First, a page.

UK-Australia trade treaty is the ‘new dawn’ you may never notice

Analysis: No 10 hopes we’ll enjoy price reductions in supermarkets but estimated savings put at £1 per household

Last modified on Tue 15 Jun 2021 13.55 EDT

It is billed as good for British consumers and good for business, and the first of many post-Brexit trade deals. But while hailed as a “new dawn” by Boris Johnson, the prime minister’s trade treaty with Australia has few economic benefits.

Ministers hope consumers will have more choice on the supermarket shelves, a Brexit boost in the first entirely new trade deal since leaving the EU. Tariffs will be cut on Australian products such as Jacob’s Creek and Hardys wines, as well as on beef, lamb, swimwear and confectionary. However, by the government’s own admission, the savings add up to £34m a year – little more than a pound each per household.

Scotch whisky, biscuits and ceramics will be cheaper to sell into Australia, aiming to help UK industries that employ 3.5 million people. Still, the government admits that its deal will only boost UK GDP by up to 0.02% after 15 years, barely a rounding error for a £2tn economy.

It could be the case that every little helps – this much supermarkets know. But there are fears British farmers could be undercut by cheap Australian imports. Few details have yet to emerge from an initial agreement that remains to be completed, signed, and implemented.

We are told there will be no reduction in UK food standards, yet how this will work in practice is unclear, stoking worries over animal welfare and whether Australian meat pumped with hormones could be heading here.

Phasing in the new measures over 15 years is designed to help farmers adapt, but concerns remain that looser regulatory standards will prove a template for future deals with other countries, including the US. Moving away from existing standards – set in-line with EU rules over four decades of membership – would turbocharge the current brouhaha over sausage imports to Northern Ireland.

Against this backdrop, businesses warn that EU trade is worth far more to the UK, that fixing the relationship with our single biggest partner is much more important. In a case of failing to see the wood for the wattle, total UK-Australia trade is worth £14bn, compared with EU trade worth more than £660bn in imports and exports.

However, after a glossy photoshoot with the Australian prime minister, Scott Morrison, exchanging a bag of Penguin biscuits (made in Stockport but owned by a Turkish conglomerate) for some Tim Tams (an Australian favourite owned by a US private equity firm), Johnson is already looking elsewhere.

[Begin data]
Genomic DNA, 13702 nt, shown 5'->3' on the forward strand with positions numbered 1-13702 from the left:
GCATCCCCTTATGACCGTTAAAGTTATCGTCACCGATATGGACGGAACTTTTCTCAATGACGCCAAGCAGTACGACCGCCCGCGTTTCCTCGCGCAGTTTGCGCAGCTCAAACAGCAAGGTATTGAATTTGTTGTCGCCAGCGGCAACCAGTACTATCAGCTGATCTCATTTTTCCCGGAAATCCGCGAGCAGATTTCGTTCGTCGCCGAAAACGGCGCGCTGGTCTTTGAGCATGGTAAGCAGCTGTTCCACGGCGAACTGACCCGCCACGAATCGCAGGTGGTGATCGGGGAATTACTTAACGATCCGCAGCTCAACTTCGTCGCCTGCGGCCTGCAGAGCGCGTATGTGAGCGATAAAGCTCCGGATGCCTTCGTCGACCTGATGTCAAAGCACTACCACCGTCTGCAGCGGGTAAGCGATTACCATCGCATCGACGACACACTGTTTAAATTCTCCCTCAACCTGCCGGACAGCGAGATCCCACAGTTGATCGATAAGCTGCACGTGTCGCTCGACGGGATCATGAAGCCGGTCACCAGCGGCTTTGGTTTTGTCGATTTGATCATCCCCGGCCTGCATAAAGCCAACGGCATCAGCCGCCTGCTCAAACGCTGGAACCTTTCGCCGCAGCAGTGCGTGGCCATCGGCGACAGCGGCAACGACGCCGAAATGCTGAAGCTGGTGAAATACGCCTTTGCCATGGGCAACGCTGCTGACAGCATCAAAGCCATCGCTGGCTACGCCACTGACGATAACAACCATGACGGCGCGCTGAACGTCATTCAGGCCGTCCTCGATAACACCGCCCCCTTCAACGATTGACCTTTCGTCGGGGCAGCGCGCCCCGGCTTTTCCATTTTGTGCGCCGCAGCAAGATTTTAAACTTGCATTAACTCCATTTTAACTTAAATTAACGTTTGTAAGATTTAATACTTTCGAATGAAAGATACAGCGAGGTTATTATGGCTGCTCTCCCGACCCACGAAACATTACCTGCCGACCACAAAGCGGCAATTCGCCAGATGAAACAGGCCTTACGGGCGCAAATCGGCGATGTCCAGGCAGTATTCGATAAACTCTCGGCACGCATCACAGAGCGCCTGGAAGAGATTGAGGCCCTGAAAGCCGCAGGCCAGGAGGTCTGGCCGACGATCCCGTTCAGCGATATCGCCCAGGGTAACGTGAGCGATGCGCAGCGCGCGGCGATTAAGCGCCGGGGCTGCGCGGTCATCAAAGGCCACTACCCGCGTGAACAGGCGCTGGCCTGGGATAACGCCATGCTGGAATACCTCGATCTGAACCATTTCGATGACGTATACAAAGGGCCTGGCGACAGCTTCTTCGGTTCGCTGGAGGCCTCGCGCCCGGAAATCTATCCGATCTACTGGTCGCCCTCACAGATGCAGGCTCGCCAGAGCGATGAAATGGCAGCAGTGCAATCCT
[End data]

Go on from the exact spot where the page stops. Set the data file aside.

The deal might hammer home the ideological symbolism of a global, free trading Britain, entered into with an English-speaking member of the Commonwealth, led by a like-minded conservative government. But more than this, it is touted as a gateway to UK membership of the Comprehensive and Progressive Agreement for Trans-Pacific Partnership (CPTTP).

Australia is a key member of this free trading area, one of the largest in the world, covering £9tn of GDP across 11 Pacific nations including Japan, Canada, Mexico, New Zealand and Vietnam. UK trade with the group was worth £111bn in 2019, growing by 8% a year since 2016. Importantly for Brexiters, they argue the UK would not need to cede control to join the club.

However, distance matters. Trade volumes are higher between neighbouring countries for a reason. Eliminating tariffs will only go part of the way towards cutting prices for consumers, while higher transport costs remain.

It is also increasingly incongruous to send shipments and planes full of frozen produce halfway across the world as the planet heats-up to unsustainable levels. Johnson has been reported to be considering a carbon tax in part to address such concerns. Although it would help with the prime minister’s green credentials, it would rubbish the rationale for an Australia free trade deal or CPTTP membership.

The prime minister might herald a new dawn for global Britain. But it is only the start of the post-Brexit journey. And only a small step at that.

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